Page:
Keeping Pace and Enhancing Emergency Services

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The City of Redmond is engaging community members about how to continue to fund Redmond's police and fire services today and into the future. Read below to learn more about the current needs and the review the draft safety funding plan




The City of Redmond is engaging community members about how to continue to fund Redmond's police and fire services today and into the future. Read below to learn more about the current needs and the review the draft safety funding plan




  • A Growing Community

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    Community safety is vital to ensuring a strong economy and thriving community for all. In the past decade, Redmond has grown significantly, and Fire and Police Department calls have also increased in that time.

    While this growth brings exciting changes to Redmond, like light rail and a strong customer base for our small businesses, it also changes how we respond to emergencies. With taller buildings, more people, and a community calling for alternative approaches, we need a responsive and transparent public safety system that keeps pace with Redmond’s growing needs, while ensuring we have enough emergency responders to maintain the safety of our communities.

    To achieve this, the City is proposing to ask voters to increase their property taxes to cover the gap between existing revenue and current city needs, as well as increase the capacity of in-demand services, such as the Mental Health Response and Mobile Integrated Health (MIH) programs and fund more personnel to maintain speedy fire and police response.

    Learn more below, then take the questionnaire by April 15 – your feedback will be used by Mayor Angela Birney to create a community-centered community safety plan that will be presented to the City Council in May for approval of a funding increase to be included on the ballot in November 2022.


  • 2007 Levy

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    A significant investment that has contributed to Redmond’s strong emergency services system is a property tax levy approved by voters in 2007. For more than a decade, this levy has provided essential support in keeping our Fire and Police Departments staffed, including funding for 18 firefighters and 17 police personnel.

    However, over the last 15 years the purchasing power of the levy has decreased over time. Revenue from the levy by law can only grow 1% every year – but expenses have increased approximately 5% every year, rapidly outpacing revenue. The 2007 levy can no longer support the same services it once did. Our growing community and evolving public safety needs require additional investments now to ensure a safe and supportive system for everyone.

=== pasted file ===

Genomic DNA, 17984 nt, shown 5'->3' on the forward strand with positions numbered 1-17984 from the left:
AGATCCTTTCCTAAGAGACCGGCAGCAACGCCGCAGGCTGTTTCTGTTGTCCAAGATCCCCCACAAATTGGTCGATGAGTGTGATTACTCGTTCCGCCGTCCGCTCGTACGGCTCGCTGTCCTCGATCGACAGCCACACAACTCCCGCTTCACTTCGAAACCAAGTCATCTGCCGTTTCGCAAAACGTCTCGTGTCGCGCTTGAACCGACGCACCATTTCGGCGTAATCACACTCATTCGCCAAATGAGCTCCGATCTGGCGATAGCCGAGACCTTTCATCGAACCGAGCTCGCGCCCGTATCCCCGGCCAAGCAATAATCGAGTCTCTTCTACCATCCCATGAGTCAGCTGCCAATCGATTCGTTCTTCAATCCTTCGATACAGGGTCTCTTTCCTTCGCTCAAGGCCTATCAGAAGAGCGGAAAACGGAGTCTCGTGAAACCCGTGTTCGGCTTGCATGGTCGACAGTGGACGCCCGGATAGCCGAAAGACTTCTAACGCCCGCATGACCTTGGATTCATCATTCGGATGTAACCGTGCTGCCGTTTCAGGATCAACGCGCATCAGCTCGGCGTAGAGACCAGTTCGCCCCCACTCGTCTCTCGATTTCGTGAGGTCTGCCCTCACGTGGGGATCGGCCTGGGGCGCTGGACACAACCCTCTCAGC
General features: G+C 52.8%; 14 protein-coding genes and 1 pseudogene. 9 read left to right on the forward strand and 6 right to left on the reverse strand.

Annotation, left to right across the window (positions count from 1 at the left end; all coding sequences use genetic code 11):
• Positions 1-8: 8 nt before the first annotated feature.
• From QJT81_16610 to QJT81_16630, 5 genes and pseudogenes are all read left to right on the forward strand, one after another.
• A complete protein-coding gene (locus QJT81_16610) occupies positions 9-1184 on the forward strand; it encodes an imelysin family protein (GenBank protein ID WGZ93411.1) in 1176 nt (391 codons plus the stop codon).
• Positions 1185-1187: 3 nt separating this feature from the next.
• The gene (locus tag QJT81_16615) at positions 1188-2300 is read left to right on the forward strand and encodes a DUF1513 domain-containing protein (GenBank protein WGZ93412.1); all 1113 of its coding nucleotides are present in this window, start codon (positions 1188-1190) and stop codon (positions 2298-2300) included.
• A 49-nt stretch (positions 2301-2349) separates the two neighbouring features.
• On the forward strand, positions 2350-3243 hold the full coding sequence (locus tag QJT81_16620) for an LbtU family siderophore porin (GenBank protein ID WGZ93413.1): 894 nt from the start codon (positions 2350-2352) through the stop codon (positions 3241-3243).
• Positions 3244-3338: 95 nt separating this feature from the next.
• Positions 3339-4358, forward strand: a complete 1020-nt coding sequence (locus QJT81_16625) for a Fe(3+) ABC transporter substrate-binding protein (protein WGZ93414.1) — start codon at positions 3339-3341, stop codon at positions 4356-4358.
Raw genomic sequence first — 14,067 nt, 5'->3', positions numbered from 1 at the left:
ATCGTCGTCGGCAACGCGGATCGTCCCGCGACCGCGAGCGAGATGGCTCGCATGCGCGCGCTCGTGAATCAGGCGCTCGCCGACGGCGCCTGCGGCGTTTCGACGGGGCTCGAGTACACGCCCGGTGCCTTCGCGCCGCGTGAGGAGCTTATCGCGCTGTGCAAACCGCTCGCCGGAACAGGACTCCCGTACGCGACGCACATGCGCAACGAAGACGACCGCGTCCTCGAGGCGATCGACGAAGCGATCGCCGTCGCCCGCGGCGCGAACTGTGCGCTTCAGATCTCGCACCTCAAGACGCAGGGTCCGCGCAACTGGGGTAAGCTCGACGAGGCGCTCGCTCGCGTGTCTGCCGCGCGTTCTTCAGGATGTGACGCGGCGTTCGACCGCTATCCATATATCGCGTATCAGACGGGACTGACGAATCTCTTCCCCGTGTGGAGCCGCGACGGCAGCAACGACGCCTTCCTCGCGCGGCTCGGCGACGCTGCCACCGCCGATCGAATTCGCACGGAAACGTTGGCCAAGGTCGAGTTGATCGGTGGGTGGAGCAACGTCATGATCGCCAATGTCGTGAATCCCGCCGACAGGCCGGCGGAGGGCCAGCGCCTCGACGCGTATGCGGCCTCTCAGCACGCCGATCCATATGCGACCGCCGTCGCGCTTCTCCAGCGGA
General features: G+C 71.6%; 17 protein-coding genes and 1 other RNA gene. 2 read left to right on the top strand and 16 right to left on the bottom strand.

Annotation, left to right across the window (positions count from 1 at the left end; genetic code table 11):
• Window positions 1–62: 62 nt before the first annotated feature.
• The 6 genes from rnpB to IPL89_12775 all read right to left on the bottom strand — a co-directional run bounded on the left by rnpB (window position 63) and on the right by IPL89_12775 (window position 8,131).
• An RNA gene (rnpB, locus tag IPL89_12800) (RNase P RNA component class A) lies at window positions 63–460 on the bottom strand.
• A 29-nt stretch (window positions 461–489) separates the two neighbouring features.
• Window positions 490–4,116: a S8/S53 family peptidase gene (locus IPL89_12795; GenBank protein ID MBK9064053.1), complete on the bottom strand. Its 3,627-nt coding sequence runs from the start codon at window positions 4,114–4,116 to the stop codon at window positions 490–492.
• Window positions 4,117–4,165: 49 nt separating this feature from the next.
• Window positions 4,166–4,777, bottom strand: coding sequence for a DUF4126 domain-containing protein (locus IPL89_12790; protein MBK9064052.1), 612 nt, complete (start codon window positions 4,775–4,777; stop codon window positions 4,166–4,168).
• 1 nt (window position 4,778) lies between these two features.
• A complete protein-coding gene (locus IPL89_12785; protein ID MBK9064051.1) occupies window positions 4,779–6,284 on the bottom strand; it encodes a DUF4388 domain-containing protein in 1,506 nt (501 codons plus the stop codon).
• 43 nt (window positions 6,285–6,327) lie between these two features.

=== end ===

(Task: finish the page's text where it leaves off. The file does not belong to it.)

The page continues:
• Draft Redmond Safety Funding Plan: Keeping Pace and Enhancing Emergency Services

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    Redmond has grown, and it’s time for our fire and police services to catch up. With safety as one of our highest priorities, we need a responsive public safety system that understands and can meet the needs of our evolving city.

    IN THE DRAFT PLAN: Retaining critical staff working to keep us safe, $3.5 million

    • The 2007 property tax levy approved by voters included funding for 18 firefighters (enough to staff an additional aid car and a new fire station) and 17 police personnel.

    • Revenue from the levy by law has only grown 1% every year, while expenses have increased approximately 5% every year, rapidly outpacing revenue.

    • This new draft plan includes $3.5 million to ensure we can retain those firefighters and police positions.

    IN THE DRAFT PLAN: Hiring more police personnel to keep pace with growth and maintain the highest level of safety and security, $2.5 million

    • In the last 10 years, Redmond has grown by 20,000 residents – but police staffing has remained flat.

    • We do not have an adequate number of on-duty officers to ensure our Police Department can continue to respond quickly in times of emergency and maintain the safety of our rapidly growing communities. We also need to hire support staff to ensure officers can focus on their job of keeping people safe and responding to calls.